CBT and Existentialism

Matthew Hutson writes in Psychology Today:

CBT = Existentialism?

"I've recently come to the conclusion that cognitive behavioral therapy, the empirically-demonstrated gold standard for treating depression and a host of other problems, necessitates a belief in existentialism, a philosophy holding that we live in a meaningless universe.

How can happiness derive from appreciating the fundamental pointlessness of existence?

Existentialism (at least atheistic existentialism) does not argue that meaning does not exist, only that it does not exist out there in the real world. All meaning is human-constructed. You have complete freedom to interpret events however you like (a freedom that some find nauseating.)

CBT similarly places interpretive control in the hands of the individual. The premise is that thoughts lead to emotions (which lead to behaviors), and we can learn to control our thoughts--even if they've become habit. We're not at the mercy of an emotional system automatically placing valuation on experiences.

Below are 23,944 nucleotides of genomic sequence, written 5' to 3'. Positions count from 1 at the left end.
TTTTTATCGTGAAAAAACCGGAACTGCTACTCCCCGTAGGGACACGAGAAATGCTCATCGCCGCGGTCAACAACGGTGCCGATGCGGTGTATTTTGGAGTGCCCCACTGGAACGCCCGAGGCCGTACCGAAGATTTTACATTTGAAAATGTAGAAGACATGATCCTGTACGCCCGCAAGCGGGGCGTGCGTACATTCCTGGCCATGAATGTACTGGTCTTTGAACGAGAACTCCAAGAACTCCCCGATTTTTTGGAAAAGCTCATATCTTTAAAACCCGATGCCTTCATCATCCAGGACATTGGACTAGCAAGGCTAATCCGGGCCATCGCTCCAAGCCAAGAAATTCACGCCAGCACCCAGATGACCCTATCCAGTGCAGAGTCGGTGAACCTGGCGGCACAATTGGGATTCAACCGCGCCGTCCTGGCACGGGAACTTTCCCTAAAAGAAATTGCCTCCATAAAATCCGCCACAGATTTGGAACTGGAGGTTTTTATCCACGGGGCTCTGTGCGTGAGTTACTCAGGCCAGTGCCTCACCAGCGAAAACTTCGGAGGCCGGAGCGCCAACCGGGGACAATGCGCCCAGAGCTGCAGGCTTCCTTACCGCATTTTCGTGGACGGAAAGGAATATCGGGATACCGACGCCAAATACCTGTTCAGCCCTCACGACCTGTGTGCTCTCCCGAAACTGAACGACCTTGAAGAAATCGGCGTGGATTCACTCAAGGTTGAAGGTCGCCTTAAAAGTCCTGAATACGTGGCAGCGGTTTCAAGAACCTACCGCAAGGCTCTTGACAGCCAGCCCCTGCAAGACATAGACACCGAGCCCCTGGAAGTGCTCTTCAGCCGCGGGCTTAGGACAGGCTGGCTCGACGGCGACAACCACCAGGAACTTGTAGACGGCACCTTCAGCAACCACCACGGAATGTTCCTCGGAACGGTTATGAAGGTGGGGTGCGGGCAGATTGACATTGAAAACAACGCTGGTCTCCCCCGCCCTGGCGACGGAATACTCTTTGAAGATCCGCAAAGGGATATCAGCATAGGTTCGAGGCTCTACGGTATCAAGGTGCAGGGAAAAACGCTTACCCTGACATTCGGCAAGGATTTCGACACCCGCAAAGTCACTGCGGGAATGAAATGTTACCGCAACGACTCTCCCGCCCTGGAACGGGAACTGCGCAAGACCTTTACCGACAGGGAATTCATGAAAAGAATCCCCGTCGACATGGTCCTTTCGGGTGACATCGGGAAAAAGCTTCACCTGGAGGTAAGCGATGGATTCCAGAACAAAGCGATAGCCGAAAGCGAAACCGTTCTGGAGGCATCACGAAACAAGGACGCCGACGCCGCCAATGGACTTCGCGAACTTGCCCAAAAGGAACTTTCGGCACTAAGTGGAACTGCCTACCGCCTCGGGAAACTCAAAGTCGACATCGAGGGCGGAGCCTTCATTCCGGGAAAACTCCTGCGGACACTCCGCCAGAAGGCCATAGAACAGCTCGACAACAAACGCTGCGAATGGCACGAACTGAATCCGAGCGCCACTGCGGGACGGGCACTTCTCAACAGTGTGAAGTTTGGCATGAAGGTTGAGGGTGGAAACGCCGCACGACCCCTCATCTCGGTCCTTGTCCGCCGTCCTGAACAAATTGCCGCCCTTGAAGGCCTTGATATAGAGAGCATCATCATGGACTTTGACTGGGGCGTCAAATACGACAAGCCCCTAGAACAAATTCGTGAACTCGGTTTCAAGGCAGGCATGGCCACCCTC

I suppose my connection between CBT and existentialism comes from a conversation I had several years ago with a girlfriend who was studying philosophy. I'd said that because of my depression I was an existentialist--I had trouble finding meaning in things. On the contrary, she said, I was *too* depressed to be an existentialist. I was fatalistic. I instinctively saw everything as bad."

Read the complete article at Psychology Today.


Mackers said…
Don't agree with his conclusion. Still in agreement with the oft-repeated phrase- ignorance is bliss. That also helps explains why the lower stratas of society are generally more religious. Belief, in a divine scheme by a benevolent creator, inspires hope-for better days. Optimism, for an existentialist, appears to be self-delusion, where the evidence for it is lacking. I think what does work, for me at least, is distraction. Mulling over problems (us pakis have more than most)is the recipe to deeper recesses of depression.
Alec Lindsay said…
I don't disagree with the ideas in this article, but might question the idea (if it's what the author is saying) that the purpose of CBT is to create happiness, although it might be a by-product of understanding and controlling depression. And behaviour might be habitual and/or instinctive as well as the result of thought. That doesn't seem at variance with the idea that meaning is a human construct. As the author might say 'that just is'.
Mulling over problems can take you in either direction, up or down. Trite I know, but ultimately you have to be able to face them and understand where your reaction to them comes from.